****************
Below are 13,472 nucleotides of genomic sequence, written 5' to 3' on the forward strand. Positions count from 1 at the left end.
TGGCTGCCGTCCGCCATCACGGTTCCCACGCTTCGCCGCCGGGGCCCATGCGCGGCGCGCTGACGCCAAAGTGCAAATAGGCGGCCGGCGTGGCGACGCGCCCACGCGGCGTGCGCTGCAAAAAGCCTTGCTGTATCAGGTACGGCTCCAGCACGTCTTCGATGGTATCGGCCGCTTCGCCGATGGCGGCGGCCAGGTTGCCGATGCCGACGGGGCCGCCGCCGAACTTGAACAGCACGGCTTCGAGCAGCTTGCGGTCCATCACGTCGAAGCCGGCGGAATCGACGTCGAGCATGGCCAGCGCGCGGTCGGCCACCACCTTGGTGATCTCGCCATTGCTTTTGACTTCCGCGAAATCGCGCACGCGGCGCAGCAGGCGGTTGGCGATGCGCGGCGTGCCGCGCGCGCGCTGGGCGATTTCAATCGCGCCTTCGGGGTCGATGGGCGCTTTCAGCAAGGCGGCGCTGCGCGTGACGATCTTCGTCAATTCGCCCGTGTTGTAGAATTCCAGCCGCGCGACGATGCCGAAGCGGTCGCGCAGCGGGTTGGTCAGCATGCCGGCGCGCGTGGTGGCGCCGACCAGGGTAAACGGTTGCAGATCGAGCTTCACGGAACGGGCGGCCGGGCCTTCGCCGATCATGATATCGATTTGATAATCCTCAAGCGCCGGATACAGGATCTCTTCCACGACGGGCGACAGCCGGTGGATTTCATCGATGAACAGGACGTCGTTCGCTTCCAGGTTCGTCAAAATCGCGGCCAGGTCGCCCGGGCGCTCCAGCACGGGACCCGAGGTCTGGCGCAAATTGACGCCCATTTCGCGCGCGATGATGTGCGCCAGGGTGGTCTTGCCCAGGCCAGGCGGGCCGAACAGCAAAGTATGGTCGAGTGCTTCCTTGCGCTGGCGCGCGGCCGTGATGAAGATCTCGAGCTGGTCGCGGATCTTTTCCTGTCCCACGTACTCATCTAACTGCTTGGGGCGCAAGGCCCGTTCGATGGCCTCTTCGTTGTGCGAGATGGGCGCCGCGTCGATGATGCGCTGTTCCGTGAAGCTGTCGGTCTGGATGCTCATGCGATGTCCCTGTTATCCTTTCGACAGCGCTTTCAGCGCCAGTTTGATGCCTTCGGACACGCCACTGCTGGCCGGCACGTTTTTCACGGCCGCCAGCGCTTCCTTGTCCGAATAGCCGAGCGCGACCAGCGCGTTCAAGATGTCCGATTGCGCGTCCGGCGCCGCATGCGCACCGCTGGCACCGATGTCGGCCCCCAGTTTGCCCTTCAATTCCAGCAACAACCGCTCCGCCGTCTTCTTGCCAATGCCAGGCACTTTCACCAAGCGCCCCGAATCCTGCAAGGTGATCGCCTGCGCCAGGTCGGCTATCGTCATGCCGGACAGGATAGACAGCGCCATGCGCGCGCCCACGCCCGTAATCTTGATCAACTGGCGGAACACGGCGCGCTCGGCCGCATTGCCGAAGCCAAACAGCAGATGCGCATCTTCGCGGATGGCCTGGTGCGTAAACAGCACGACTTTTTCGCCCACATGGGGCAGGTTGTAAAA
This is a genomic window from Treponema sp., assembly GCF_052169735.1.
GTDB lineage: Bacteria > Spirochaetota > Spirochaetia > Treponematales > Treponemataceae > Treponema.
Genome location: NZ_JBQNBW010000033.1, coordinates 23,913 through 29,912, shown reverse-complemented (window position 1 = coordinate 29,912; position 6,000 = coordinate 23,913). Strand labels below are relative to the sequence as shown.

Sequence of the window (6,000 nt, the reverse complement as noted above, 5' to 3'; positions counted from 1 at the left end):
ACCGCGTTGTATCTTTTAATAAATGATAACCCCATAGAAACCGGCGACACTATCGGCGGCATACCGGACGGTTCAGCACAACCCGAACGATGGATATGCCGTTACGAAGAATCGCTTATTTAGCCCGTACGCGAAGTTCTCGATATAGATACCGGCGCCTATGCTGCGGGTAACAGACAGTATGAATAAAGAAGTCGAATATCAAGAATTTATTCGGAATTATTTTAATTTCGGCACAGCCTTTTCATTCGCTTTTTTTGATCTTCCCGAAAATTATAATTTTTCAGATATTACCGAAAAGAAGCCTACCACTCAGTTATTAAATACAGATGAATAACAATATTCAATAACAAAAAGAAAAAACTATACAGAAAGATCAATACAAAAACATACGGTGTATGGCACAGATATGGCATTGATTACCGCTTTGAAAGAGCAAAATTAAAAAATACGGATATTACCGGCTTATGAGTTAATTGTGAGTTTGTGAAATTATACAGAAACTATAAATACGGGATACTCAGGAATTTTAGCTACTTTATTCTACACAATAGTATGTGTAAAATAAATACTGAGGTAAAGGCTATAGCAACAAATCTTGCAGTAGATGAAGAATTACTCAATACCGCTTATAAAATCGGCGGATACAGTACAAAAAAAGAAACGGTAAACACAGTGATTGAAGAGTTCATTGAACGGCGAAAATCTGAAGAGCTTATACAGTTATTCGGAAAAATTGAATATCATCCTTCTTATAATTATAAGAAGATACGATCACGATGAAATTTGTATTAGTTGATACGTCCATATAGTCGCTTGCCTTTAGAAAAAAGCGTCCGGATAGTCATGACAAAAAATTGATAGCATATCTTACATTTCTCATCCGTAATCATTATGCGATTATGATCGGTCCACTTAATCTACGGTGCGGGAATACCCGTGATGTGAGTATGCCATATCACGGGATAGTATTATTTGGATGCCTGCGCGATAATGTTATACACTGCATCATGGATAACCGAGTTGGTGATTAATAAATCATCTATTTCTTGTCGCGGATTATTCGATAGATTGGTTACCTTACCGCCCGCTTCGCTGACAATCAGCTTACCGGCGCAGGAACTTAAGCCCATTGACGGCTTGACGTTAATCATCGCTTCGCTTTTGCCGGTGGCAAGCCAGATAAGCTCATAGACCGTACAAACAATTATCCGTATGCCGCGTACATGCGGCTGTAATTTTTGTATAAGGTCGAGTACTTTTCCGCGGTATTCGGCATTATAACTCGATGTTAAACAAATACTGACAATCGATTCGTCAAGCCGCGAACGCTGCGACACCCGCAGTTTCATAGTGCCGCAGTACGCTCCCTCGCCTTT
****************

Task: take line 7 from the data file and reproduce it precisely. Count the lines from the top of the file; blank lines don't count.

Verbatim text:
ACCGCGTTGTATCTTTTAATAAATGATAACCCCATAGAAACCGGCGACACTATCGGCGGCATACCGGACGGTTCAGCACAACCCGAACGATGGATATGCCGTTACGAAGAATCGCTTATTTAGCCCGTACGCGAAGTTCTCGATATAGATACCGGCGCCTATGCTGCGGGTAACAGACAGTATGAATAAAGAAGTCGAATATCAAGAATTTATTCGGAATTATTTTAATTTCGGCACAGCCTTTTCATTCGCTTTTTTTGATCTTCCCGAAAATTATAATTTTTCAGATATTACCGAAAAGAAGCCTACCACTCAGTTATTAAATACAGATGAATAACAATATTCAATAACAAAAAGAAAAAACTATACAGAAAGATCAATACAAAAACATACGGTGTATGGCACAGATATGGCATTGATTACCGCTTTGAAAGAGCAAAATTAAAAAATACGGATATTACCGGCTTATGAGTTAATTGTGAGTTTGTGAAATTATACAGAAACTATAAATACGGGATACTCAGGAATTTTAGCTACTTTATTCTACACAATAGTATGTGTAAAATAAATACTGAGGTAAAGGCTATAGCAACAAATCTTGCAGTAGATGAAGAATTACTCAATACCGCTTATAAAATCGGCGGATACAGTACAAAAAAAGAAACGGTAAACACAGTGATTGAAGAGTTCATTGAACGGCGAAAATCTGAAGAGCTTATACAGTTATTCGGAAAAATTGAATATCATCCTTCTTATAATTATAAGAAGATACGATCACGATGAAATTTGTATTAGTTGATACGTCCATATAGTCGCTTGCCTTTAGAAAAAAGCGTCCGGATAGTCATGACAAAAAATTGATAGCATATCTTACATTTCTCATCCGTAATCATTATGCGATTATGATCGGTCCACTTAATCTACGGTGCGGGAATACCCGTGATGTGAGTATGCCATATCACGGGATAGTATTATTTGGATGCCTGCGCGATAATGTTATACACTGCATCATGGATAACCGAGTTGGTGATTAATAAATCATCTATTTCTTGTCGCGGATTATTCGATAGATTGGTTACCTTACCGCCCGCTTCGCTGACAATCAGCTTACCGGCGCAGGAACTTAAGCCCATTGACGGCTTGACGTTAATCATCGCTTCGCTTTTGCCGGTGGCAAGCCAGATAAGCTCATAGACCGTACAAACAATTATCCGTATGCCGCGTACATGCGGCTGTAATTTTTGTATAAGGTCGAGTACTTTTCCGCGGTATTCGGCATTATAACTCGATGTTAAACAAATACTGACAATCGATTCGTCAAGCCGCGAACGCTGCGACACCCGCAGTTTCATAGTGCCGCAGTACGCTCCCTCGCCTTT